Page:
South Pacific

Tahiitian Dancing

Samoa Dance

Polynesian Dance

Cook Island Dance

French Polynesia Dance


Aboriginal Dance

Aboriginal Girls

Australian Calisthenics

New Zealand

Maori Warrier Dance

Maori Soccer Dance

New Zealand Haka


South Pacific

South Pacific

South Pacific dance styles often include beautiful costumes and great rhythms.

French Polynesian Dance

French Polynesian Dance

Young performers doing traditional Tahitian dances.

French Polynesian dance steps for kids

French Polynesia is a group of islands in the South Pacific including Tahiti, Moorea and Bora Bora. The population of the entire region is about 300,000 people and among them are very talented, young polynesian dancers.

French is the main language spoken on these islands, but English is widely known since their main industry is tourism, so when you visit Tahiti and the other islands, you will be able to communicate with many of the locals even if you don't speak French (but it is always good to learn more than one language!).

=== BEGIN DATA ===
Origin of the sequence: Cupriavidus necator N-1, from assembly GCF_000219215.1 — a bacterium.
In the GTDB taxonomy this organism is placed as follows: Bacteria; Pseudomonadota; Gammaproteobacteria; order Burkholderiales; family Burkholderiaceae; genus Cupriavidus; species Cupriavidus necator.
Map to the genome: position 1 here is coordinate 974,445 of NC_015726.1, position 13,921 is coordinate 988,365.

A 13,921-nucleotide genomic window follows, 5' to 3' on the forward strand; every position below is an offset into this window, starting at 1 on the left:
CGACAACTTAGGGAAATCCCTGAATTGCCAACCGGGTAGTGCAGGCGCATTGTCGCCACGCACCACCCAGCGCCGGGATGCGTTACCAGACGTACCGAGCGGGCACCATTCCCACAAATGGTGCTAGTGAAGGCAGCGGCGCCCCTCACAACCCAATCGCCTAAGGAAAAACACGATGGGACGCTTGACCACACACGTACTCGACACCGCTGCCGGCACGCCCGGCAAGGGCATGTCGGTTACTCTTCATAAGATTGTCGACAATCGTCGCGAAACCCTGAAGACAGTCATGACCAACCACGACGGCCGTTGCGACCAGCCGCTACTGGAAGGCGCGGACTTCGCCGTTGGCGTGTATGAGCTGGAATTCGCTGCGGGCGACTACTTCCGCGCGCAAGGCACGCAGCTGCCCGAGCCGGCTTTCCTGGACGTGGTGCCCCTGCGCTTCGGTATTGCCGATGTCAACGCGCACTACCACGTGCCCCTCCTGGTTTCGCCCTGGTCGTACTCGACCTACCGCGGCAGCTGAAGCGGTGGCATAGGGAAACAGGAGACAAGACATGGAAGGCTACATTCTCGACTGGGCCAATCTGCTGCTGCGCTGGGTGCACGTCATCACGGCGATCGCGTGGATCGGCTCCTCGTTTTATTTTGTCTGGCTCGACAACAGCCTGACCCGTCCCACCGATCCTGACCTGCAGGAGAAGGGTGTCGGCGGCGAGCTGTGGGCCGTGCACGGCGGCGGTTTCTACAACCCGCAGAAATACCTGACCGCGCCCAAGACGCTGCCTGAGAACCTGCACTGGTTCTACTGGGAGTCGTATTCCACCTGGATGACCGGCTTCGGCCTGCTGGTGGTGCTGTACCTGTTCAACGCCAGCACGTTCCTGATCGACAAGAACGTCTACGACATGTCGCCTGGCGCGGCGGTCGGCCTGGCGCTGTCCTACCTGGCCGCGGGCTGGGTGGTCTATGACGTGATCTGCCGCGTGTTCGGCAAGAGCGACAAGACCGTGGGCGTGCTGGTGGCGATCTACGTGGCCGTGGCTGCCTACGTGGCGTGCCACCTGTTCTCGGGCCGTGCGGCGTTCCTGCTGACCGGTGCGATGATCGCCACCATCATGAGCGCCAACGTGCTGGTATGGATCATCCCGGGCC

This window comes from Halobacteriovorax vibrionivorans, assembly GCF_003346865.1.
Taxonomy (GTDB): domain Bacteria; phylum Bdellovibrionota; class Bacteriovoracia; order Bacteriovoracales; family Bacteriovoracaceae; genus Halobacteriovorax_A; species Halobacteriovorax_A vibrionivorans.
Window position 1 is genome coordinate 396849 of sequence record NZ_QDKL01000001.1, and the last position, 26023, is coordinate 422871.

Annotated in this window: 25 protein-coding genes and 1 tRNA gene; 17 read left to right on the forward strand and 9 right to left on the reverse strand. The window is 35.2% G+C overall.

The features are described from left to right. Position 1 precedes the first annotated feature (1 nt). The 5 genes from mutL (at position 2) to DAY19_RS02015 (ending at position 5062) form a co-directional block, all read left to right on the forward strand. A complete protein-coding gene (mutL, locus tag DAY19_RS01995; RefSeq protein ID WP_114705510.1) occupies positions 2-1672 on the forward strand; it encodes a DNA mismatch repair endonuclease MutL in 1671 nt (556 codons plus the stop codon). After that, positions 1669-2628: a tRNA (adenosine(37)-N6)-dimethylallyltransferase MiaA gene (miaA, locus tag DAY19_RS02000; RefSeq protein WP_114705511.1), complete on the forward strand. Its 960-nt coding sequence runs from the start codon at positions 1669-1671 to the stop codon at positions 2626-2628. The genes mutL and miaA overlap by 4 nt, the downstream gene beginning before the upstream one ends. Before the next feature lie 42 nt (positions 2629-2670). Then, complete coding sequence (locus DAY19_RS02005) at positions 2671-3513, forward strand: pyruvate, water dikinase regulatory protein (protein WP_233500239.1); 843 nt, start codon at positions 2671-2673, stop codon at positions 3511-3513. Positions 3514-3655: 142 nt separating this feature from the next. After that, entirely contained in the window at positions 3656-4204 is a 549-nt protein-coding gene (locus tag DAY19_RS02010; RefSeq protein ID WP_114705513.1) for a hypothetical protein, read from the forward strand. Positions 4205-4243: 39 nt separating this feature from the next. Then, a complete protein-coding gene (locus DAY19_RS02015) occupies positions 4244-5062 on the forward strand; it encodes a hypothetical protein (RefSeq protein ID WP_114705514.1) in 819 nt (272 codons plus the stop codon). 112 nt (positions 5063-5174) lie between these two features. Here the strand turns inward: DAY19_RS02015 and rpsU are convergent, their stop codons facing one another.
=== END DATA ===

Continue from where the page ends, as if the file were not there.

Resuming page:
It is said that the materials that make the various drums and drum skins may vary between islands and certainly between more distant South Pacific regions. This difference may change the tone of the instrument, so the sound may be unique to a particular region just based on the materials used in building their local drums. The tōʻere for example is a horizontal wooden log with a slit going down the middle that is played with either one or two sticks.

Unlike a western drum set, Polynesian rhythms are made by various hand-held drums and percussion instruments. When played together, the group provides the distinct rhythms for the dancers.

One traditional dance of the region is the "otea" where dancers stand in different rows. Unlike the hula dance, this style has faster hip movements. Both men (tāne) and women (vahine) perform this dance style.

Another dance step is the hivinau where a circle of men and circle of women rotate around the musicians and when two of them meet they shout "Hiri, haʻa, haʻa" and break out into a greeting dance move.